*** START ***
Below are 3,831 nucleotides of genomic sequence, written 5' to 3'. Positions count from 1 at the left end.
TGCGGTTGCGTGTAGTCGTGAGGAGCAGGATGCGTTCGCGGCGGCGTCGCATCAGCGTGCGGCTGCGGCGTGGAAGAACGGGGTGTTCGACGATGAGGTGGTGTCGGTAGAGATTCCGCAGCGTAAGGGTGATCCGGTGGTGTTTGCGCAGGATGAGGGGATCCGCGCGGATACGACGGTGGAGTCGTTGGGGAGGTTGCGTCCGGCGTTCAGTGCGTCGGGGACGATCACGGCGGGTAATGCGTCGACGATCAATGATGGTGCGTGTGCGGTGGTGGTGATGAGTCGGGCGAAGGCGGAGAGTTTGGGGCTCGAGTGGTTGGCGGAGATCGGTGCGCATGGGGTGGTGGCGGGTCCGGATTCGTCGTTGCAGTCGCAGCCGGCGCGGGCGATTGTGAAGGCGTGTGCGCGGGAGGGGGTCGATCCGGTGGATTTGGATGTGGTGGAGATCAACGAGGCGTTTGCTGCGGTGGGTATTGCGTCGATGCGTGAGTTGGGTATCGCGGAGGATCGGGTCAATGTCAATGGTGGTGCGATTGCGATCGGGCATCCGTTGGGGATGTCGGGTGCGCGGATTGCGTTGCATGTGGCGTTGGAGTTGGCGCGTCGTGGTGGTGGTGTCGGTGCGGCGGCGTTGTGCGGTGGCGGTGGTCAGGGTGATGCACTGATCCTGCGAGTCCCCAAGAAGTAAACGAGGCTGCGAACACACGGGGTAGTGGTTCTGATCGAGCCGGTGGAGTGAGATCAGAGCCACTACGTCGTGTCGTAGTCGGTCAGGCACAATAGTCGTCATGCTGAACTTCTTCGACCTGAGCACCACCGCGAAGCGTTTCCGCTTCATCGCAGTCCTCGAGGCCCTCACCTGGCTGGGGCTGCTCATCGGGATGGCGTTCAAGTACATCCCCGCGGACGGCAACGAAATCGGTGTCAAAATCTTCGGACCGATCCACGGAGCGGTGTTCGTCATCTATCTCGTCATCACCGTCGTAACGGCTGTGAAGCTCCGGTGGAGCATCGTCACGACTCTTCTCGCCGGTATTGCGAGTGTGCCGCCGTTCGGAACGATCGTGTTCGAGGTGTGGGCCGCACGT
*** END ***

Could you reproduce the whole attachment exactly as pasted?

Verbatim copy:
Below are 3,831 nucleotides of genomic sequence, written 5' to 3'. Positions count from 1 at the left end.
TGCGGTTGCGTGTAGTCGTGAGGAGCAGGATGCGTTCGCGGCGGCGTCGCATCAGCGTGCGGCTGCGGCGTGGAAGAACGGGGTGTTCGACGATGAGGTGGTGTCGGTAGAGATTCCGCAGCGTAAGGGTGATCCGGTGGTGTTTGCGCAGGATGAGGGGATCCGCGCGGATACGACGGTGGAGTCGTTGGGGAGGTTGCGTCCGGCGTTCAGTGCGTCGGGGACGATCACGGCGGGTAATGCGTCGACGATCAATGATGGTGCGTGTGCGGTGGTGGTGATGAGTCGGGCGAAGGCGGAGAGTTTGGGGCTCGAGTGGTTGGCGGAGATCGGTGCGCATGGGGTGGTGGCGGGTCCGGATTCGTCGTTGCAGTCGCAGCCGGCGCGGGCGATTGTGAAGGCGTGTGCGCGGGAGGGGGTCGATCCGGTGGATTTGGATGTGGTGGAGATCAACGAGGCGTTTGCTGCGGTGGGTATTGCGTCGATGCGTGAGTTGGGTATCGCGGAGGATCGGGTCAATGTCAATGGTGGTGCGATTGCGATCGGGCATCCGTTGGGGATGTCGGGTGCGCGGATTGCGTTGCATGTGGCGTTGGAGTTGGCGCGTCGTGGTGGTGGTGTCGGTGCGGCGGCGTTGTGCGGTGGCGGTGGTCAGGGTGATGCACTGATCCTGCGAGTCCCCAAGAAGTAAACGAGGCTGCGAACACACGGGGTAGTGGTTCTGATCGAGCCGGTGGAGTGAGATCAGAGCCACTACGTCGTGTCGTAGTCGGTCAGGCACAATAGTCGTCATGCTGAACTTCTTCGACCTGAGCACCACCGCGAAGCGTTTCCGCTTCATCGCAGTCCTCGAGGCCCTCACCTGGCTGGGGCTGCTCATCGGGATGGCGTTCAAGTACATCCCCGCGGACGGCAACGAAATCGGTGTCAAAATCTTCGGACCGATCCACGGAGCGGTGTTCGTCATCTATCTCGTCATCACCGTCGTAACGGCTGTGAAGCTCCGGTGGAGCATCGTCACGACTCTTCTCGCCGGTATTGCGAGTGTGCCGCCGTTCGGAACGATCGTGTTCGAGGTGTGGGCCGCACGT